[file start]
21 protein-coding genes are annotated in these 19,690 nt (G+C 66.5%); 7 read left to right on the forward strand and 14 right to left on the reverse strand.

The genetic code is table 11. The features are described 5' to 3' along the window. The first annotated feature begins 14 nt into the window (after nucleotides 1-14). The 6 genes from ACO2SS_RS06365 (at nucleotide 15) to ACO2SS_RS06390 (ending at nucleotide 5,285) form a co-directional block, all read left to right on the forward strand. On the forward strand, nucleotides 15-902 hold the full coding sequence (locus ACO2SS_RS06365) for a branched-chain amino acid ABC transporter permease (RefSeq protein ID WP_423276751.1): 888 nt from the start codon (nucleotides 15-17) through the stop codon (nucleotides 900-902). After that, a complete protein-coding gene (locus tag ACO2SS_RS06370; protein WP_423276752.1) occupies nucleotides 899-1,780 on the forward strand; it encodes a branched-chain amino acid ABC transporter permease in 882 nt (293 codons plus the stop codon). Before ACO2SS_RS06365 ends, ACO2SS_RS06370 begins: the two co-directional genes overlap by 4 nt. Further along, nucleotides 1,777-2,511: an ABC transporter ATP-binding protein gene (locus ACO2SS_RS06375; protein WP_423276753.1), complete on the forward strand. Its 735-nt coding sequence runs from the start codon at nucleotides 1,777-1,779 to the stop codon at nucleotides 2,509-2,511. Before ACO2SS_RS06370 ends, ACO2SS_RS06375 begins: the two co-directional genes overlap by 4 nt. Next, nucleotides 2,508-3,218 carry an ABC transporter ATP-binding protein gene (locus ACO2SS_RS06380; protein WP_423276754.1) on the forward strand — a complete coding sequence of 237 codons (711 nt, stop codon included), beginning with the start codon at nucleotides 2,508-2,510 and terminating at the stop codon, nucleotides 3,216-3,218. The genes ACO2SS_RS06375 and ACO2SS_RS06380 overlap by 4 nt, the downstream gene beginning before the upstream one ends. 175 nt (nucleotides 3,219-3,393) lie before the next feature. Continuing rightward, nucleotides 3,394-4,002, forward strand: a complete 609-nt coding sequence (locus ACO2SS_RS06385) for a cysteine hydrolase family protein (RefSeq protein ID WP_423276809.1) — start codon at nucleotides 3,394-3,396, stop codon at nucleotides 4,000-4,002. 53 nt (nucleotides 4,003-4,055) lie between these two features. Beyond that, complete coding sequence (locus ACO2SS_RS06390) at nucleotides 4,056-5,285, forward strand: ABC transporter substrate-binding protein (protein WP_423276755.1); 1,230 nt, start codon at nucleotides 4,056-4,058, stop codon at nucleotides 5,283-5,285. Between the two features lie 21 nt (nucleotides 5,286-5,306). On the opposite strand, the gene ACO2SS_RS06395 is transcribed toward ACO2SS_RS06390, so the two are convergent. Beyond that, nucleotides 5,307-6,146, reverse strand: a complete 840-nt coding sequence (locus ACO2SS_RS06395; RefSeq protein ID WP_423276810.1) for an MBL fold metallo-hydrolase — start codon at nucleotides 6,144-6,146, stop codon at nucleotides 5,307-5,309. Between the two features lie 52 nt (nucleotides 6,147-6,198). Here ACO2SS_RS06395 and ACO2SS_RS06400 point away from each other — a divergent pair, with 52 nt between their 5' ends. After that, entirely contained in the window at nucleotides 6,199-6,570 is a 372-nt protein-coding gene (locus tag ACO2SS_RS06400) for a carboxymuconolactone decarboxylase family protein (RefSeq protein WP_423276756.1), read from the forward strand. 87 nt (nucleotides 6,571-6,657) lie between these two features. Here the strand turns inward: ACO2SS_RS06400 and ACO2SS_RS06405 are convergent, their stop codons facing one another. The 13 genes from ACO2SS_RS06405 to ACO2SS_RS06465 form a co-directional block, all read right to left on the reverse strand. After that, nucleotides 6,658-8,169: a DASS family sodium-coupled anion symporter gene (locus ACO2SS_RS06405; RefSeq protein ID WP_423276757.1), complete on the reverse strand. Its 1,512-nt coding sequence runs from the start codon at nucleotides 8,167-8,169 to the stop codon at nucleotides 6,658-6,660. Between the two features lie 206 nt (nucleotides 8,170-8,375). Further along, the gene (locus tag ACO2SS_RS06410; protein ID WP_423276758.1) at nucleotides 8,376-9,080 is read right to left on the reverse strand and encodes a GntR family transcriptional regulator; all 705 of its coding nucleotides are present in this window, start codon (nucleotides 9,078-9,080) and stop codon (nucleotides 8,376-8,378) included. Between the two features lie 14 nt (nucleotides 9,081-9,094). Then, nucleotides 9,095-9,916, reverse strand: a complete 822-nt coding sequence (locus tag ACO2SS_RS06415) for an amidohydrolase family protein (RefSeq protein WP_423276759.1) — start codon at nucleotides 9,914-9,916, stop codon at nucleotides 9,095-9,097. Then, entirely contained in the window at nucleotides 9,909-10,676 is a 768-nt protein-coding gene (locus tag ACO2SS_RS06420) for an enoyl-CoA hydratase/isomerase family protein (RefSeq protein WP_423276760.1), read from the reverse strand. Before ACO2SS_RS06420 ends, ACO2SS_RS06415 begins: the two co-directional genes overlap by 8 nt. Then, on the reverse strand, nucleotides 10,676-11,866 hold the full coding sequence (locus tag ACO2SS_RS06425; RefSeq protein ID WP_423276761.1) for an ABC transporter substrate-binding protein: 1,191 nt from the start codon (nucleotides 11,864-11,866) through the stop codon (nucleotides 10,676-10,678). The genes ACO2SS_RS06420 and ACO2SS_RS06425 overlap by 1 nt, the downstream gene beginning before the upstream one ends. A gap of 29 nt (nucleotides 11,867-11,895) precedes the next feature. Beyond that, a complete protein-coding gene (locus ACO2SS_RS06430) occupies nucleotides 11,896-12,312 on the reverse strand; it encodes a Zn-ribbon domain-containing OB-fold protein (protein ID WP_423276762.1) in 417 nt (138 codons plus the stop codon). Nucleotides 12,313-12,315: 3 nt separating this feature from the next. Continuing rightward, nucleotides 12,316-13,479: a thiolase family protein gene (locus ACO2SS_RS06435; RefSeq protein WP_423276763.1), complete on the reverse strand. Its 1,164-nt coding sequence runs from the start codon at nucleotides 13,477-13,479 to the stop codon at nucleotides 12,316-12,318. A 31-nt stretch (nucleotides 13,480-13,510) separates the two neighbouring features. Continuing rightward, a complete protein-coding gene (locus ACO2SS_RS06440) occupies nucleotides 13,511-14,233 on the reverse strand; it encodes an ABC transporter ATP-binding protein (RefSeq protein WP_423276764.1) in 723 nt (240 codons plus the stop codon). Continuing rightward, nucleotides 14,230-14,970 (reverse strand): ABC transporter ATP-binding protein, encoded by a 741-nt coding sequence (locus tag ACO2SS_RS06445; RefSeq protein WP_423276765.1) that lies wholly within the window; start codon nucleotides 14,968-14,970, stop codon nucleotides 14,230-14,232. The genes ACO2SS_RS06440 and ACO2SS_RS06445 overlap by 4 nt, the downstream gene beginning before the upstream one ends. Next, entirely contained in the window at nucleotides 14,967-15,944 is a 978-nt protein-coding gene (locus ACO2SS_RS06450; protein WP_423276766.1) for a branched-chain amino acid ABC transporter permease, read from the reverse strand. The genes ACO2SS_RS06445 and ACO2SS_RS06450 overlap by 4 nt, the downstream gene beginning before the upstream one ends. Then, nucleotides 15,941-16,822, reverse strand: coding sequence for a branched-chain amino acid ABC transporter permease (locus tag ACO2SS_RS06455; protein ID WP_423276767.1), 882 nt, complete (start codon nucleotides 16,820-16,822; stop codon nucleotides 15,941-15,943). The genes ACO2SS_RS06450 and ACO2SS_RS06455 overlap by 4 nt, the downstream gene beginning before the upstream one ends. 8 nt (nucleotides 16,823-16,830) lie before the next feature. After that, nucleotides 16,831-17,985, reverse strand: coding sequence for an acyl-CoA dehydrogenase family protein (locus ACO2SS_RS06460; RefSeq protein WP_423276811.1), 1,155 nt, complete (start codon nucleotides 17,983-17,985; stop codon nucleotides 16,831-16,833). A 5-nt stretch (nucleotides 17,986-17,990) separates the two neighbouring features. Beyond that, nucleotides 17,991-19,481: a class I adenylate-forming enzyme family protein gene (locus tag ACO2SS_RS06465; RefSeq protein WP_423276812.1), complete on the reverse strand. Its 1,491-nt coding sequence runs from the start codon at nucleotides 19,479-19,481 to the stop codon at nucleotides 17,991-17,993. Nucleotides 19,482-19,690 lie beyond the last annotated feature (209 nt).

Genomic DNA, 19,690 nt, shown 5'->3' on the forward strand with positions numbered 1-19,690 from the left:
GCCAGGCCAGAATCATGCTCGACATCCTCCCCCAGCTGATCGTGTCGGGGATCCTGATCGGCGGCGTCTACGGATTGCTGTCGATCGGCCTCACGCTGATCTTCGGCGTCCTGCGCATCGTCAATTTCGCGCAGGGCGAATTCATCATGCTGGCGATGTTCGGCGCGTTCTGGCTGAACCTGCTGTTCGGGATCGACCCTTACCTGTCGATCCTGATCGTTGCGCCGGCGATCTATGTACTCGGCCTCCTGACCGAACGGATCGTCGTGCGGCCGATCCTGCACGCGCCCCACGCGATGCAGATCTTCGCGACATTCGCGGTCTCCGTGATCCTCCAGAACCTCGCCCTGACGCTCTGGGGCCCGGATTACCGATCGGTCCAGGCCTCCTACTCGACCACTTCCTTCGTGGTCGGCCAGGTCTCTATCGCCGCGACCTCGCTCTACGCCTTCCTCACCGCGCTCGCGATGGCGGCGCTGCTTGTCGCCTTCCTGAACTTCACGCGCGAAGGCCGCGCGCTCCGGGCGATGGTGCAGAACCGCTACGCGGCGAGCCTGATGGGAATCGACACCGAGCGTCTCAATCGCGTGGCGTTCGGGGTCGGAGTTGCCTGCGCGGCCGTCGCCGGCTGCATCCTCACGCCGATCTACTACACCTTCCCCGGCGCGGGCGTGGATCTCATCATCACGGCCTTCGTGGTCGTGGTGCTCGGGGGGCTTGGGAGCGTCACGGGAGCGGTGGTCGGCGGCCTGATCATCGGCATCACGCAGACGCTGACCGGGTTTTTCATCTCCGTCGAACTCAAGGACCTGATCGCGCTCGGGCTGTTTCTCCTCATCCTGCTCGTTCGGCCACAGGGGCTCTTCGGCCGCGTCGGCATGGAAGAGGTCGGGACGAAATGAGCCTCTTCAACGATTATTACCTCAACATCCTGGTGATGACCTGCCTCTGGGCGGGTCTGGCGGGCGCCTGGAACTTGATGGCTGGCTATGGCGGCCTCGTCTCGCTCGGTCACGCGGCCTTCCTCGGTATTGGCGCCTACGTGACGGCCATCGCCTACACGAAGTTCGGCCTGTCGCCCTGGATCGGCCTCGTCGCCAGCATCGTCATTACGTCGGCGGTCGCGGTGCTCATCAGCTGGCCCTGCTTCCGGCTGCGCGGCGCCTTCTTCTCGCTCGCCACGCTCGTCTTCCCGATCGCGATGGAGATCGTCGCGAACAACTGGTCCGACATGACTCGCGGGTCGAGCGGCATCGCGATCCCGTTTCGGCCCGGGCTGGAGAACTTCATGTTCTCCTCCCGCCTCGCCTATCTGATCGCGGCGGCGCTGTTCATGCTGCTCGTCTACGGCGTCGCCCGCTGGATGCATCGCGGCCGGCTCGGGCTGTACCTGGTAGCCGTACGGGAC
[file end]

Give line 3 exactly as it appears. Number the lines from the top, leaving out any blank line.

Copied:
Genomic DNA, 19,690 nt, shown 5'->3' on the forward strand with positions numbered 1-19,690 from the left: